As candidate Donald Trump gears up to, once again, make demonizing immigrants and fear-mongering about Latinos the centerpiece of his 2020 electoral strategy, new research outlines the blueprint for parties, candidates, and organizations to capitalize on the largest racial/ethnic minority group in the 2020 electorate – 32 million Latino voters.
The Latino Vote Project – a research project conducted by Latino Decisions and Catalist on behalf of the Immigration Hub and America’s Voice – identified missed opportunities to leverage for future elections and recommendations to build durable power and increase Latino voter engagement and participation ahead of, and beyond, the 2020 elections. The key to the castle? Increased, early funding to allow for early engagement, higher contact, and diverse messaging. Read the full report online here and accompanying slide deck.
Below, we review the latest coverage of the Latino vote in previous elections and the outlook for 2020.
A new report by the Latino Vote Project, a coalition of progressive pro-immigration groups, argue that community organizers are best equipped to reach Latino constituencies through outreach efforts like phone calls or canvassing than traditional Democratic campaign consultants who may have little in common with Hispanic voters.
..The groups argue in the report that failure to tap grassroots organizations like Florida Immigrant Coalition or provide them with enough funding led to missed opportunities.
The Latino Vote Project’s analysis found that without Hispanic voters in 2018 in four states — Arizona, Nevada, Texas and Florida — Republicans would have won “by landslide margins.”
Latino voters were the difference in Democratic Sen. Jacky Rosen’s victory over former Sen. Dean Heller, and projected record Hispanic turnout next year could have a huge impact in several states including Nevada, according to a new report.
…Latinos will likely have a significant influence as a voting bloc in 2020 when they for the first time are projected, at 32 million eligible voters, to be the largest ethnic minority group in the electorate.
…The analysis—which looked at Latino voters in the last three elections in Arizona, Florida, Nevada and Texas—found that in addition to making the difference for Rosen, Latino voters also played significant roles in electing Sen. Kyrsten Sinema over Martha McSally in Arizona and made Democratic candidates Bill Nelson in Florida and Beto O’Rourke in Texas more competitive despite ultimately losing to Rick Scott and Ted Cruz, respectively.
Driving up the turnout among the fast-growing Latino electorate, which historically has lagged behind black and white participation, could be critical to the Democrats in winning those states in 2020.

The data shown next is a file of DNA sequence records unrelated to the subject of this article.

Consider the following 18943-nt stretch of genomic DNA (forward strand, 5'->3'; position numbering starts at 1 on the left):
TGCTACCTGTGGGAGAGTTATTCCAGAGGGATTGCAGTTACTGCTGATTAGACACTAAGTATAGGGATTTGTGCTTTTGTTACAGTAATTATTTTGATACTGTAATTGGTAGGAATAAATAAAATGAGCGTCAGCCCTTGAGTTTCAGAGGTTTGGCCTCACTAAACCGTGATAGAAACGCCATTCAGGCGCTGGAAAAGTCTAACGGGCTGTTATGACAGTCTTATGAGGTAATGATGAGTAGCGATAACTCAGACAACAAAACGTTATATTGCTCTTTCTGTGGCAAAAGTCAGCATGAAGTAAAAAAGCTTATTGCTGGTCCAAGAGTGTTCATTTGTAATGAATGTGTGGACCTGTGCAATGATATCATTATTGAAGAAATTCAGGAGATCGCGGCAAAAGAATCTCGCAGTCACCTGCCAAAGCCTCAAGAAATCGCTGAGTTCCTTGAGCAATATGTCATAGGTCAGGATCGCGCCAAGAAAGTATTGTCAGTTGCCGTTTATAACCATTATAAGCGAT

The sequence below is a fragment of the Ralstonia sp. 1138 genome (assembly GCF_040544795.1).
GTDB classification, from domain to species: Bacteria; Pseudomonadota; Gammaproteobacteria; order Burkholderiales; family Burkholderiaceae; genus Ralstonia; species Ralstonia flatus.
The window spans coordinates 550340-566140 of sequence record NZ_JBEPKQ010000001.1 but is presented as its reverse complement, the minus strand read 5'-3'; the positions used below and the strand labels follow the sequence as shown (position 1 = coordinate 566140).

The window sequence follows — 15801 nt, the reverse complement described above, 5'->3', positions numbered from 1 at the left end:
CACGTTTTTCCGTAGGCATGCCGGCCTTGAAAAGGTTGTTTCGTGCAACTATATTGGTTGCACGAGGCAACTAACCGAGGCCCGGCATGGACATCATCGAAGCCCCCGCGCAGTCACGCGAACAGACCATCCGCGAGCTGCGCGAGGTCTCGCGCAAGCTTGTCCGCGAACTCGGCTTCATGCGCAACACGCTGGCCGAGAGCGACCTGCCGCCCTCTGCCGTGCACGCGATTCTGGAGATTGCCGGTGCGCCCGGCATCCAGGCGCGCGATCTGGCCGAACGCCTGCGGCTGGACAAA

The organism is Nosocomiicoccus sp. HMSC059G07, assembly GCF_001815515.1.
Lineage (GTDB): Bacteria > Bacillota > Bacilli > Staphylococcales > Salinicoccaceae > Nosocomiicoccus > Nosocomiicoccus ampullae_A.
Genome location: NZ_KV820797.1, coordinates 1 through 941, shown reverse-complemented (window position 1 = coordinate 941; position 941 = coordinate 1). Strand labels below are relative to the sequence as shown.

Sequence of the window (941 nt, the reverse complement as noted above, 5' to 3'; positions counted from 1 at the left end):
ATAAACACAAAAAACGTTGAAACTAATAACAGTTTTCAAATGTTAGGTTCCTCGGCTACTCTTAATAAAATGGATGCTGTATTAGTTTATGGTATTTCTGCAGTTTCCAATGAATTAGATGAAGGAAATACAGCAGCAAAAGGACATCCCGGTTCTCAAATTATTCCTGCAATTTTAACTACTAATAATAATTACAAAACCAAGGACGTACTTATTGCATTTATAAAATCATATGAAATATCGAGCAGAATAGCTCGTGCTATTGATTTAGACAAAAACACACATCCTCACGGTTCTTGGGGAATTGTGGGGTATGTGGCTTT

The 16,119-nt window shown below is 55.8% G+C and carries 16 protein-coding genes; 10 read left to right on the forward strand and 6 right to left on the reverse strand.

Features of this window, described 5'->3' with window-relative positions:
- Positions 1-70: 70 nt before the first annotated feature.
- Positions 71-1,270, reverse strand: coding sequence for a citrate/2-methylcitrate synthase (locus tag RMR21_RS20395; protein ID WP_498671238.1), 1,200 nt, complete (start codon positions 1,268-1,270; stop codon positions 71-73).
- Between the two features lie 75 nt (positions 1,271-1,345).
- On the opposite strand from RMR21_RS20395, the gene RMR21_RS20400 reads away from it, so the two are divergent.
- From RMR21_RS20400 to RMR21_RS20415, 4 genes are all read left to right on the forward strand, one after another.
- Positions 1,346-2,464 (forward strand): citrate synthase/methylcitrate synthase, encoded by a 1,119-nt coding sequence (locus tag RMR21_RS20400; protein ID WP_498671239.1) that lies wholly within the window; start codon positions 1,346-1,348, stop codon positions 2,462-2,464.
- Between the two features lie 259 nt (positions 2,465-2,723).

…The report concluded that the turnout and margins among Latino voters were “largely responsible” for Democratic Senate wins in Nevada and Arizona, where they helped overcome Republican candidates’ own advantage with white voters.
The Latino Vote Project, a collaboration of several advocacy groups, said Thursday that the influence of those voters was already felt in 2018, with “no question” that a surge of Latino votes tipped Senate races in Arizona and Nevada to Democrats.
But they warned that the momentum they saw in 2018 could end, unless advocacy organizations mobilize and keep communities engaged in politics.
…But while they look forward to a larger share of eligible voters in 2020, advocates like Gomez warned that organizations need to mobilize and keep communities engaged in politics to make sure Latinos secure a large portion of the votes in future elections.
“We don’t need people to vote for one cycle,” she said. “We need people to be consistent and persistent voters so we don?t have administrations like this one.”
Despite an increase in support from Latino voters in Florida for the Democratic Party, a lack of funding and failed outreach programs at local progressive organizations dealt a blow to Democrats in the 2018 election, according to new analysis by the Latino Vote Project.
…But there is still a perception among progressive Latino groups that national organizations don’t understand the Latino vote in Florida and could face a similar defeat in 2020. Progressive groups who don’t understand the intricacies of Florida Latinos won’t be effective, she said.
“It does not work to parachute in people who are not in the community,” said María Rodríguez, executive director of FLIC Votes. “It’s not efficient or effective but also it’s not long lasting… I’m not seeing the course-correction.”